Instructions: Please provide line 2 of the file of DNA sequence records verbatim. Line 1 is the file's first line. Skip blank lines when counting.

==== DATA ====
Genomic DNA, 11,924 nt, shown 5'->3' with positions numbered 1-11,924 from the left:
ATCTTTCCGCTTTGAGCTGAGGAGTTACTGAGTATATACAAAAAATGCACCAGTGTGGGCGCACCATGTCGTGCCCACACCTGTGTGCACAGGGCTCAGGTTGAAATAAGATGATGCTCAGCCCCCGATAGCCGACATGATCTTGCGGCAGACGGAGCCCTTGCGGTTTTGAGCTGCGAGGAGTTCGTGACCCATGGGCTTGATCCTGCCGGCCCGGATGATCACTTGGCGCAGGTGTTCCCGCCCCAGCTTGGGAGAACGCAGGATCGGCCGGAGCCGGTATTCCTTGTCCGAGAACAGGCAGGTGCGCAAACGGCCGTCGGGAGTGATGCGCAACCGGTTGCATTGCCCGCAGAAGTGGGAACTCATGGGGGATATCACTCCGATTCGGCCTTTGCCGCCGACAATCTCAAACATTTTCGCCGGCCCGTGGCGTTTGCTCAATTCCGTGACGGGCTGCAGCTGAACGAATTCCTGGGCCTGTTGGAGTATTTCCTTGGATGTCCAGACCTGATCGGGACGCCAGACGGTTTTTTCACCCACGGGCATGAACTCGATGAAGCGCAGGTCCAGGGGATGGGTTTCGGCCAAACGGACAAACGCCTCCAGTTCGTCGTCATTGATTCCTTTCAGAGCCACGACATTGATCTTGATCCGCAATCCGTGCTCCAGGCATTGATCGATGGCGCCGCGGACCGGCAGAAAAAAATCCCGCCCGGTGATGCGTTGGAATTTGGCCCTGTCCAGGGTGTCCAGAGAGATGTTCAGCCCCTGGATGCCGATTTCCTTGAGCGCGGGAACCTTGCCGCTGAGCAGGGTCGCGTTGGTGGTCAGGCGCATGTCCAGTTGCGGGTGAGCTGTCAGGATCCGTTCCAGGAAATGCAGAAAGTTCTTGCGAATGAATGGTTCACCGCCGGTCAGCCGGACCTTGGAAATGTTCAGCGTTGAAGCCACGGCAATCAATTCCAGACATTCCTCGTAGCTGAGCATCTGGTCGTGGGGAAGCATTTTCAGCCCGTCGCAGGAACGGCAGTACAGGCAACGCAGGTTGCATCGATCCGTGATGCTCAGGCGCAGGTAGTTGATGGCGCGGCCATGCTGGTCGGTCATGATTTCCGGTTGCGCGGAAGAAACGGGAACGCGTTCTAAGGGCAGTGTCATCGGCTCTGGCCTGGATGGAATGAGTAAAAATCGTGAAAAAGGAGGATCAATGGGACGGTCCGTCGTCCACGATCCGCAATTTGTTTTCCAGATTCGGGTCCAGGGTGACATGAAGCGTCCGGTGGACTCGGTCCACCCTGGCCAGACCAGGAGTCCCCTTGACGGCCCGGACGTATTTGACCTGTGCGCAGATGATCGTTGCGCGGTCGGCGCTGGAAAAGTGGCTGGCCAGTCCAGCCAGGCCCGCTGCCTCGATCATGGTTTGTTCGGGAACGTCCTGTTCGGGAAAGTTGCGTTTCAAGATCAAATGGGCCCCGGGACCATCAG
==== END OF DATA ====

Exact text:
ATCTTTCCGCTTTGAGCTGAGGAGTTACTGAGTATATACAAAAAATGCACCAGTGTGGGCGCACCATGTCGTGCCCACACCTGTGTGCACAGGGCTCAGGTTGAAATAAGATGATGCTCAGCCCCCGATAGCCGACATGATCTTGCGGCAGACGGAGCCCTTGCGGTTTTGAGCTGCGAGGAGTTCGTGACCCATGGGCTTGATCCTGCCGGCCCGGATGATCACTTGGCGCAGGTGTTCCCGCCCCAGCTTGGGAGAACGCAGGATCGGCCGGAGCCGGTATTCCTTGTCCGAGAACAGGCAGGTGCGCAAACGGCCGTCGGGAGTGATGCGCAACCGGTTGCATTGCCCGCAGAAGTGGGAACTCATGGGGGATATCACTCCGATTCGGCCTTTGCCGCCGACAATCTCAAACATTTTCGCCGGCCCGTGGCGTTTGCTCAATTCCGTGACGGGCTGCAGCTGAACGAATTCCTGGGCCTGTTGGAGTATTTCCTTGGATGTCCAGACCTGATCGGGACGCCAGACGGTTTTTTCACCCACGGGCATGAACTCGATGAAGCGCAGGTCCAGGGGATGGGTTTCGGCCAAACGGACAAACGCCTCCAGTTCGTCGTCATTGATTCCTTTCAGAGCCACGACATTGATCTTGATCCGCAATCCGTGCTCCAGGCATTGATCGATGGCGCCGCGGACCGGCAGAAAAAAATCCCGCCCGGTGATGCGTTGGAATTTGGCCCTGTCCAGGGTGTCCAGAGAGATGTTCAGCCCCTGGATGCCGATTTCCTTGAGCGCGGGAACCTTGCCGCTGAGCAGGGTCGCGTTGGTGGTCAGGCGCATGTCCAGTTGCGGGTGAGCTGTCAGGATCCGTTCCAGGAAATGCAGAAAGTTCTTGCGAATGAATGGTTCACCGCCGGTCAGCCGGACCTTGGAAATGTTCAGCGTTGAAGCCACGGCAATCAATTCCAGACATTCCTCGTAGCTGAGCATCTGGTCGTGGGGAAGCATTTTCAGCCCGTCGCAGGAACGGCAGTACAGGCAACGCAGGTTGCATCGATCCGTGATGCTCAGGCGCAGGTAGTTGATGGCGCGGCCATGCTGGTCGGTCATGATTTCCGGTTGCGCGGAAGAAACGGGAACGCGTTCTAAGGGCAGTGTCATCGGCTCTGGCCTGGATGGAATGAGTAAAAATCGTGAAAAAGGAGGATCAATGGGACGGTCCGTCGTCCACGATCCGCAATTTGTTTTCCAGATTCGGGTCCAGGGTGACATGAAGCGTCCGGTGGACTCGGTCCACCCTGGCCAGACCAGGAGTCCCCTTGACGGCCCGGACGTATTTGACCTGTGCGCAGATGATCGTTGCGCGGTCGGCGCTGGAAAAGTGGCTGGCCAGTCCAGCCAGGCCCGCTGCCTCGATCATGGTTTGTTCGGGAACGTCCTGTTCGGGAAAGTTGCGTTTCAAGATCAAATGGGCCCCGGGACCATCAG